Despite all the progress women have made in the workplace, they are still struggling to climb the corporate ladder as quickly as men.
New data from LinkedIn shows that women hold just 32 percent of leadership positions worldwide. In addition, the share of women in leadership positions has only increased 1 percent since 2016.
The research also revealed that women continue to be underrepresented in leadership positions, even in industries where female representation is comparatively high. For example, women make up two-thirds of entry-level healthcare workers and nearly three-quarters of education employees. Yet, less than 50 percent of women hold C-suite positions in those same industries.
Catherine Fisher, a career expert at LinkedIn explained, “This is due to a lot of factors. [One being] women still take on a disproportionate level of caretaking responsibilities and there are still lingering biases that continue to hold women back from reaching their full potential.”
So how do we start to close the gender leadership gap?
According to Fisher, women can continue focusing on “skill-building, learning to showcase those skills and how they've demonstrated them, and to continue to invest in growing their networks.”
Stephanie Ruhle, an NBC News senior business analyst and host of “The 11th Hour with Stephanie Ruhle” also shared her top tips for women looking to rise in the leadership ranks.
“There are all sorts of barriers. Don’t focus on the negatives, push into the positives,” said Ruhle. “Authenticity is key. It’s not sustainable to be anything but yourself. And it is a goal to be the best version of yourself. Be excellent at your job, and build your relationships.”
The LinkedIn data also showed that often women feel less confident than men in pushing for a promotion, new opportunity or a pay raise. That’s why, according to Fisher, women should get more comfortable articulating their worth. “Keep track of your specific successes and impact within your organization so you can make a strong case for yourself when you do go in to ask [for a raise or promotion],” she said.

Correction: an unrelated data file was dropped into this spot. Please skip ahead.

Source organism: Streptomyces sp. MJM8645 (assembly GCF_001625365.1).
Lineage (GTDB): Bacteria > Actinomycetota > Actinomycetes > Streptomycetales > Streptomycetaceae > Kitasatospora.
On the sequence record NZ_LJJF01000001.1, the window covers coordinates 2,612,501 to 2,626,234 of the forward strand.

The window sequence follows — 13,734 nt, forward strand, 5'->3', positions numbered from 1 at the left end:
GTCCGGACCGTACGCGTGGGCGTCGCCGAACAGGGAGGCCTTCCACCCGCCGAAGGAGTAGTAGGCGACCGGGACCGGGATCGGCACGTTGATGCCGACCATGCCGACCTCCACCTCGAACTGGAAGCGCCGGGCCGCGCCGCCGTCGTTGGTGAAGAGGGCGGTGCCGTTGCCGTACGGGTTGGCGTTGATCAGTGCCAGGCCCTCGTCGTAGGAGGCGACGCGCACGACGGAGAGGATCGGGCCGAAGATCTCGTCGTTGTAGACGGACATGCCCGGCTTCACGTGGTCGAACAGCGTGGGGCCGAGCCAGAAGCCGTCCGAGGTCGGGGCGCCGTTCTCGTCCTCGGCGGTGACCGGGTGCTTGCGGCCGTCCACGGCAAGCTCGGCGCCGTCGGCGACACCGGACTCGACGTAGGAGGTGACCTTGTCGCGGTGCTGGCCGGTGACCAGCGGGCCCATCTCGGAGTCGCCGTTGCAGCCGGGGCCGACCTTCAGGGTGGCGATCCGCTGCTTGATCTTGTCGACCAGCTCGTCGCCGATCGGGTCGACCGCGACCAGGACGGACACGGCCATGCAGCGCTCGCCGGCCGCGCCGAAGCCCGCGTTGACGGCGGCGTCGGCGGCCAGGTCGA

In addition to women taking on the bulk of caregiving responsibilities – on top of their professional work – it’s also more common for women to take career breaks in comparison to men. According to a LinkedIn survey from last year, 64 percent of women have taken a career break, and many of those women worry about the perceived stigma attached to returning to the workforce.
But Ruhle said it’s possible to reframe your time away as a career advantage.
“Leadership skills come in all different places. They come from motherhood, caring for an elder, managing a home, working in the nonprofit world, volunteering,” said Ruhle. “[Even if] you haven’t been part of the paid workforce for [many] years, you have been a manager and you have been a leader. Think outside of the box and don’t feel intimidated …”
Fisher noted the LinkedIn data showed women are making some progress. For example, female leadership hires are on the rise, increasing from 37 percent in 2015 to 41 percent in 2022.
“The good news is [although] things are far from perfect, they are better than they’ve ever been,” said Ruhle.
Both Ruhle and Fisher also stressed the importance of women supporting and celebrating each other’s successes in the workplace.
Ruhle started her career in investment banking and often found herself the only woman in the room. She explained, “While I wish I had a lot more female colleagues at the time, there were so few women that I could stand out. And once I did, I could use that power to bring more women along. And I made a huge commitment to [helping other women find success] throughout my whole career.”
And Fisher in a LinkedIn post said, “a win for other women in the workplace is a win for women across the board.”